by Kazuki Kaneshiro
Translated by Takami Nieda
First published in Japanese in 2000
Genre: Literary fiction
Kazuki Kaneshiro is a famous novelist and screenplay writer. He is Zainichi Korean, meaning ethnically (North) Korean, born and raised in Japan. And that’s precisely the identity of Sugihara, the hero of Go, the first novel I read by this author. It actually received the prestigious Naoki Sanjugo Prize in 2000. This semiannual award recognizes “the best work of popular literature in any format by a new, rising, or (reasonably young) established author”.
I knew nothing about the issue of Zainichi Koreans, so this short coming of age novel was a great introduction to it.
The young Sugihara is basically stuck in a cultural no man’s land, and he has to fend for himself:
– In his family.
At first, he fails to understand the attraction of Hawaii on both his parents, and why his father wants to change his citizenship to South Korean.
For Sugihara, Hawaii is “the symbol of depraved capitalism” and at his Korean school, he “was taught that America was the enemy.
– At the Japanese high school he finally goes to.
Only by being “the reigning badass” can he thwart bullies and react to his teachers’ contempt.
– In his relationships with boys and girls his age.
Especially with Sakurai, a lone girl he meets at his ex-bully-now-friend’s party.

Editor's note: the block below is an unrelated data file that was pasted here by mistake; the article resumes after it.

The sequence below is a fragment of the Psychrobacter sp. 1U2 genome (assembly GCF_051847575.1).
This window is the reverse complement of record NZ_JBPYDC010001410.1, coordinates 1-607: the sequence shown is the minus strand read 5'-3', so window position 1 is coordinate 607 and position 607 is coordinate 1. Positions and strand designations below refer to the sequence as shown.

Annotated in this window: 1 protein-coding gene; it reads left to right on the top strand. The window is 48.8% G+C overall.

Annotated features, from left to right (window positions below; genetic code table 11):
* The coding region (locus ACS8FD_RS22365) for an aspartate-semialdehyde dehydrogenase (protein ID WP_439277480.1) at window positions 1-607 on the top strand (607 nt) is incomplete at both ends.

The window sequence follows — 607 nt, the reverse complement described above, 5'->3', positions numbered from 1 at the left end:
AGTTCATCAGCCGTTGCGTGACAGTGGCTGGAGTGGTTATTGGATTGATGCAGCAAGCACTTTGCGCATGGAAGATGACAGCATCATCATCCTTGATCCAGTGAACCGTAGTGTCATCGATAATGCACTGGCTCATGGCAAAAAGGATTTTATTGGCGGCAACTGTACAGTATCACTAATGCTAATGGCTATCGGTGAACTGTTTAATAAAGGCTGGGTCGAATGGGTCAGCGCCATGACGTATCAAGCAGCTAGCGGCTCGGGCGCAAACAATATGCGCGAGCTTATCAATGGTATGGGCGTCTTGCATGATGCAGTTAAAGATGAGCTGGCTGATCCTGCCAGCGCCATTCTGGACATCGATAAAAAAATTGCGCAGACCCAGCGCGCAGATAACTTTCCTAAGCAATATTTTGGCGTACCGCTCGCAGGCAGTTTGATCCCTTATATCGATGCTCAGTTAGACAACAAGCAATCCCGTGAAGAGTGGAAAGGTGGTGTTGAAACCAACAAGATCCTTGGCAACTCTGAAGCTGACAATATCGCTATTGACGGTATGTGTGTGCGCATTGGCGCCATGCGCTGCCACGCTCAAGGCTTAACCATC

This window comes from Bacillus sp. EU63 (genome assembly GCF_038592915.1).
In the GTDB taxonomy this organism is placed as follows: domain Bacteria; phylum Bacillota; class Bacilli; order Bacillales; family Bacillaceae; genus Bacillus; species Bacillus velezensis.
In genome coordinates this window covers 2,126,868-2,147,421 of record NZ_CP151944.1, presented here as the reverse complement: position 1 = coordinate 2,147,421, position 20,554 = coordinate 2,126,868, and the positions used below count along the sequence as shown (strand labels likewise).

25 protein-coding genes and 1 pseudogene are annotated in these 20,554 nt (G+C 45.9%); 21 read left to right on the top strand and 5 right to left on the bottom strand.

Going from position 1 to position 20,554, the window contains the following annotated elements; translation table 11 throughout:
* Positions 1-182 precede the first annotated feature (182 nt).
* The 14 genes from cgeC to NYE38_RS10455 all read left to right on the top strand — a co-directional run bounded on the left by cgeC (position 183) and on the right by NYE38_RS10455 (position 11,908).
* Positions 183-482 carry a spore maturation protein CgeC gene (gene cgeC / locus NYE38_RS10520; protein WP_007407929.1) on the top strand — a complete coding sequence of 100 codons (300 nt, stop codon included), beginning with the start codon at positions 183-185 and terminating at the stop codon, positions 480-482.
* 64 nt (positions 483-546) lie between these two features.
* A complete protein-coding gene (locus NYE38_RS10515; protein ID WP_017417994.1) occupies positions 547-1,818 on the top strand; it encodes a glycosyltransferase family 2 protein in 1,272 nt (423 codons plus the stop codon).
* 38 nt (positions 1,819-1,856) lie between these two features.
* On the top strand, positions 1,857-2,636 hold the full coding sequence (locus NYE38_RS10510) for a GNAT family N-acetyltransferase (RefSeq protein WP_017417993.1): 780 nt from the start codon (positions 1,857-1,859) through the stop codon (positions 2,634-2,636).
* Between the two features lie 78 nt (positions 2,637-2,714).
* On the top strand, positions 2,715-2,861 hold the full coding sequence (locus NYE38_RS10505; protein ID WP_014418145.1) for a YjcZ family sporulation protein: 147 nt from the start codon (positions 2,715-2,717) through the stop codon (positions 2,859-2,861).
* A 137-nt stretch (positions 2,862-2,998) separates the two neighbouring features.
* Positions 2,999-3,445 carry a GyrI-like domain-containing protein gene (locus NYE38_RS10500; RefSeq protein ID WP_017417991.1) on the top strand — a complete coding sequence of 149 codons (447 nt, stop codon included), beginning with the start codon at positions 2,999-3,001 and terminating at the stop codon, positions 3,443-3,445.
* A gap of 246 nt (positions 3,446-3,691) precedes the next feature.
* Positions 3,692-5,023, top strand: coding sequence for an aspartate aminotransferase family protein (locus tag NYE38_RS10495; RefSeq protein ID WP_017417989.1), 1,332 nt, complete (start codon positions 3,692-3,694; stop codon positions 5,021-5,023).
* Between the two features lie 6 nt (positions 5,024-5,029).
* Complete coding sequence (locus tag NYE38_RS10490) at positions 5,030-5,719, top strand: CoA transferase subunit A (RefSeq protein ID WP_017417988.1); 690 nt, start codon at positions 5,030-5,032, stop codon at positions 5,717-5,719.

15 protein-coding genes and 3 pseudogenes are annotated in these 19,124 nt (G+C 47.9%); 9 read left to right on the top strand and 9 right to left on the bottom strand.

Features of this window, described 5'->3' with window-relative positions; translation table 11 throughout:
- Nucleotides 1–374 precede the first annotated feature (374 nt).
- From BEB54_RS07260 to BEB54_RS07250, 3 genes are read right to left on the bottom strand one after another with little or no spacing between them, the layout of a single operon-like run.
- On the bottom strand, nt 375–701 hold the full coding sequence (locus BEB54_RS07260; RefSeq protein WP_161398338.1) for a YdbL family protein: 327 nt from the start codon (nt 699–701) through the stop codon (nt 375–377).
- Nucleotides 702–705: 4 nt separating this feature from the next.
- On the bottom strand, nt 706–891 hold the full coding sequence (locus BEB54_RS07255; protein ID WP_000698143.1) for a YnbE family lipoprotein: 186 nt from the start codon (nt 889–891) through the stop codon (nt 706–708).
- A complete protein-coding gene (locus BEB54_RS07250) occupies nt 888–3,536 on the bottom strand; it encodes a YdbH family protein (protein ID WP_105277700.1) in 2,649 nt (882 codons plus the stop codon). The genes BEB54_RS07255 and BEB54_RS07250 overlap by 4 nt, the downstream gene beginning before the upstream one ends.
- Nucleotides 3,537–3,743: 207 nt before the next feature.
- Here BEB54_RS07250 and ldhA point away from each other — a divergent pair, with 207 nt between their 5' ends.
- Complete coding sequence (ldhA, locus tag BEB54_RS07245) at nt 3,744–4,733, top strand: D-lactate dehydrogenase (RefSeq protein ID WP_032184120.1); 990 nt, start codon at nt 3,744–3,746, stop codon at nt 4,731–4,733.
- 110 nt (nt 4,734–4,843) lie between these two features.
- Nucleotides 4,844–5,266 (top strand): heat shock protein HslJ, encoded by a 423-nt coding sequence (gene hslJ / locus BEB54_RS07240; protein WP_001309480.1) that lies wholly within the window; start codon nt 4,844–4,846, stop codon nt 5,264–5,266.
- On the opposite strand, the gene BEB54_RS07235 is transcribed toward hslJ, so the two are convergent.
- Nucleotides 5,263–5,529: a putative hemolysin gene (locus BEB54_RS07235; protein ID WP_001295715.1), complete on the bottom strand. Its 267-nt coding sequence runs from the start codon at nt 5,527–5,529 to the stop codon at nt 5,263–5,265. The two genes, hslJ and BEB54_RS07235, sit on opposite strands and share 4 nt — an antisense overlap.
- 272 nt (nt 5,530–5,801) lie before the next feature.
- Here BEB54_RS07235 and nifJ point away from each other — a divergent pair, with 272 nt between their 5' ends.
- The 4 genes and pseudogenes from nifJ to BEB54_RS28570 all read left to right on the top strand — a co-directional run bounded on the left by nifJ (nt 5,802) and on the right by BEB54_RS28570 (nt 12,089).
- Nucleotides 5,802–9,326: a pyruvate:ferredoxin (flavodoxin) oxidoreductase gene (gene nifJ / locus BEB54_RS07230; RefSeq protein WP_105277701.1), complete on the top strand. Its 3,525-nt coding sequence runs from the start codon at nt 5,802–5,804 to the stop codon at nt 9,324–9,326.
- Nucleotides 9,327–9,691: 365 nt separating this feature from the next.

Will he be true enough to reveal to her his real ethnic identity? Will she accept that?
I liked this easy going, with good dialogues, coming of age novel, especially because of all the cultural references, and the identity quest in that context.
I enjoyed this passage on novels:
Riffling through the pages of the book, I said, “You’re always reading novels.” I didn’t believe in the power of the novel. A novel could entertain but couldn’t change anything. You open the book, you close it, and it’s over. Nothing more than a tool to relieve stress. Every time I said as much, Jeong-il would say something cryptic like, “A lone person devoted to reading novels has the power equal to a hundred people gathered at a meeting.” Then he’d continue, saying, “The world would be a better place with more people like that,” and smile good-naturedly.
There’s obviously criticism of the system, for instance at school and with the communist youth.
An element of mystery is even present, about who Sakurai is, and how she will react if she knows Sugihara is not Japanese.
What do you decide to do with who you are. Will you let yourself get stuck and face a wall, or will you GO and follow your own personal journey?
VERDICT: Interesting coming of age novel about Zainichi Korean, raising the question of personal identity.